Like the mismatched cadre of super villains of the title, writer/director David Ayer’s Suicide Squad is chaotic and frantic and all over the place. At times this fractured nature can be propulsive and even invigorating. Other times—too often—this means the film is a messy jumble, awkwardly paced, and sorely lacks focus or depth. It’s a mess. An occasionally interesting mess, one not entirely without promise, but still a mess.
In the wake of the events of Man of Steel and Batman v Superman: Dawn of Justice, the burgeoning DC Extended Universe continues to deal with the fallout from the presence of meta-humans, those gifted folks who could do just about anything they damn well please while us run-of-the-mill citizens watch helplessly from the sidelines. Shady government agent/manipulative puppet master Amada Waller (Viola Davis), however, has a plan. She assembles Task Force X, which she calls “very bad people” who she thinks can “do some good.”
In other words, she puts together a team of incarcerated bad guys to run black ops, a team she can throw under the bus, made up of expert marksman and assassin-for-hire Floyd Lawton/Deadshot (Will Smith), Joker’s lunatic main squeeze Harley Quinn (Margot Robbie), Australian dirt-bag bank robber Captain Boomerang (Jai Courtney), fire-starting gangbanger El Diablo (Jay Hernandez), Killer Croc (Adewale Akinnuoye-Agbaje), and Slipknot (Adam Beach), who can climb stuff good, or something. Additionally, special forces super stud Rick Flag (Joel Kinnaman) leads the crew, ancient mystical being Enchantress (Cara Delevingne) plays a role, and Katana (Karen Fukuhara) rounds out the party. At its core, Suicide Squad is the story of a group of mismatched anti-heroes coming together on their first mission to face a supernatural threat.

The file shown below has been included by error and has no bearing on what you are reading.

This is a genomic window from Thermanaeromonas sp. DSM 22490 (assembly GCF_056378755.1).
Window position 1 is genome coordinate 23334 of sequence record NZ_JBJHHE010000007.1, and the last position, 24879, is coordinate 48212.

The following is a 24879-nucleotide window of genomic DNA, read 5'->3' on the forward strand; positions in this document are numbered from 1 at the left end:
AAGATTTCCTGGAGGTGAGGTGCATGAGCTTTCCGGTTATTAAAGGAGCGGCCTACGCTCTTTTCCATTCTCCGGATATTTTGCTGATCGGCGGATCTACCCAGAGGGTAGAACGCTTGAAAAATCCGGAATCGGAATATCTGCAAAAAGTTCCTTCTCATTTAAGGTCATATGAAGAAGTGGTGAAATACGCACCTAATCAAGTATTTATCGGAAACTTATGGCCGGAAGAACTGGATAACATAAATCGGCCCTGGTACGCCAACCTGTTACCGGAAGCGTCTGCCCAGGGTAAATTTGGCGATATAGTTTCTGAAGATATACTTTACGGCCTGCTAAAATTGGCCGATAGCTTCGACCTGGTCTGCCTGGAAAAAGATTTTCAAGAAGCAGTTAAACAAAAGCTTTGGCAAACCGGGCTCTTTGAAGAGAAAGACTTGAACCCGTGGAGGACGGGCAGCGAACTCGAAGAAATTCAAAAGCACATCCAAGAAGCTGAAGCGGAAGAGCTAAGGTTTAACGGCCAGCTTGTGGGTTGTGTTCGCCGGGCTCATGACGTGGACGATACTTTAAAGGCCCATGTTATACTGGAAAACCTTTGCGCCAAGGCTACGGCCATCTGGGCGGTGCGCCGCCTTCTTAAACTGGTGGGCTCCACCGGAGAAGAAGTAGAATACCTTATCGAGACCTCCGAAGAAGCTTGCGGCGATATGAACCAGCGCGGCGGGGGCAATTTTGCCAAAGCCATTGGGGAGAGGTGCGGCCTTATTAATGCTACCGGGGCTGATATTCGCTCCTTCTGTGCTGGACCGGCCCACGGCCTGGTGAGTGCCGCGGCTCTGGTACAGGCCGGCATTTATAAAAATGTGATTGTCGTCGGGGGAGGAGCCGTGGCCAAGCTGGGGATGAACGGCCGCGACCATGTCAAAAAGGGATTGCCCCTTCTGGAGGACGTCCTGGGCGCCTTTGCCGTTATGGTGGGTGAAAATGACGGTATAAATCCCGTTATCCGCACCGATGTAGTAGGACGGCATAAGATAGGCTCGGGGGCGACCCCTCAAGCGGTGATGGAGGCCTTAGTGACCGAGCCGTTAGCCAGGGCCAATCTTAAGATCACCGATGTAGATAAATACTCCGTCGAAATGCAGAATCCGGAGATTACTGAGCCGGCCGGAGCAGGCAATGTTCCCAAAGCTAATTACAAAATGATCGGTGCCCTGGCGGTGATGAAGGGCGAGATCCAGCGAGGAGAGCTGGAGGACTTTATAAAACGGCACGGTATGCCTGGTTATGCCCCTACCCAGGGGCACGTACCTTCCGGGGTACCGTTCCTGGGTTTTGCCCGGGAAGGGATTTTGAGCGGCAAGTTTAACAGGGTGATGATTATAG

If this sounds convoluted and like a lot of ground to cover, it is, and Suicide Squad doesn’t cover it particularly well. So much space and so many opportunities get squandered, and the film kicks off with redundancy. We begin with Waller—in a film full of baddies, she is, of course, the worst of the worst—laying out her plan in the midst of a dimly lit restaurant, touting the various skills and attributes of Deadshot and Harley. It then immediately repeats itself by showing each of them in action, showing the audience what we were just told.
The second approach is so much more effective and illustrates one of the biggest issues in Suicide Squad: it’s never sure how to reveal its story. We’re told just as much as we’re shown, if not more, and it’s repetitive, unnecessary filler. For instance, when Katana first shows up, Flagg informs the Squad that she’s a badass with a sword, a point rendered moot a moment later as we see a flashback of hacking her way through the Yakuza. This is symptomatic of the herky jerky pace and start-and-stop momentum that plagues the picture.
Deadshot and Harley are the centerpieces of Suicide Squad, and rightly so. They’re the most developed characters, the ones with the most backstory, and are the most engaging by miles. Floyd is a little Will Smith charm, a little sadness, and a lot of badass as he tries to reconcile his murderous ways with his love for his daughter, the one good thing in his life.